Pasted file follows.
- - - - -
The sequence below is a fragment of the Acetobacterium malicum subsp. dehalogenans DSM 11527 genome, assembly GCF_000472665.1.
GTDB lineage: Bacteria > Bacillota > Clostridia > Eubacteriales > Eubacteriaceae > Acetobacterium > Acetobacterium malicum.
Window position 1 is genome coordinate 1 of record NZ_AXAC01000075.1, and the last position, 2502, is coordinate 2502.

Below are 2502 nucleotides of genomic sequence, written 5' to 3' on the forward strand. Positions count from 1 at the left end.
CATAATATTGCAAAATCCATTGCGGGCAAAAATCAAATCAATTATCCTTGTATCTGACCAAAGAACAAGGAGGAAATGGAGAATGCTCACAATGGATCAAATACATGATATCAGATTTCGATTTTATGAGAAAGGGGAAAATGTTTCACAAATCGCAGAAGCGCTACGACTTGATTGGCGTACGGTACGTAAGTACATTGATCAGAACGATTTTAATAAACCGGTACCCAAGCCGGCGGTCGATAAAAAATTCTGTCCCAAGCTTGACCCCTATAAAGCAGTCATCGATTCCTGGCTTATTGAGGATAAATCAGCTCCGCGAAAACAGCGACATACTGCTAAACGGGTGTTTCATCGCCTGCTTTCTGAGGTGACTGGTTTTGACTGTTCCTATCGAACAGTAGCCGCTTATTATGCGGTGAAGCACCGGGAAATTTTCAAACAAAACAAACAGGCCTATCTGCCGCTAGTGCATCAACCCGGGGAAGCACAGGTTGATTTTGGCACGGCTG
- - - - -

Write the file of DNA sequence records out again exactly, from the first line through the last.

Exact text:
The sequence below is a fragment of the Acetobacterium malicum subsp. dehalogenans DSM 11527 genome, assembly GCF_000472665.1.
GTDB lineage: Bacteria > Bacillota > Clostridia > Eubacteriales > Eubacteriaceae > Acetobacterium > Acetobacterium malicum.
Window position 1 is genome coordinate 1 of record NZ_AXAC01000075.1, and the last position, 2502, is coordinate 2502.

Below are 2502 nucleotides of genomic sequence, written 5' to 3' on the forward strand. Positions count from 1 at the left end.
CATAATATTGCAAAATCCATTGCGGGCAAAAATCAAATCAATTATCCTTGTATCTGACCAAAGAACAAGGAGGAAATGGAGAATGCTCACAATGGATCAAATACATGATATCAGATTTCGATTTTATGAGAAAGGGGAAAATGTTTCACAAATCGCAGAAGCGCTACGACTTGATTGGCGTACGGTACGTAAGTACATTGATCAGAACGATTTTAATAAACCGGTACCCAAGCCGGCGGTCGATAAAAAATTCTGTCCCAAGCTTGACCCCTATAAAGCAGTCATCGATTCCTGGCTTATTGAGGATAAATCAGCTCCGCGAAAACAGCGACATACTGCTAAACGGGTGTTTCATCGCCTGCTTTCTGAGGTGACTGGTTTTGACTGTTCCTATCGAACAGTAGCCGCTTATTATGCGGTGAAGCACCGGGAAATTTTCAAACAAAACAAACAGGCCTATCTGCCGCTAGTGCATCAACCCGGGGAAGCACAGGTTGATTTTGGCACGGCTG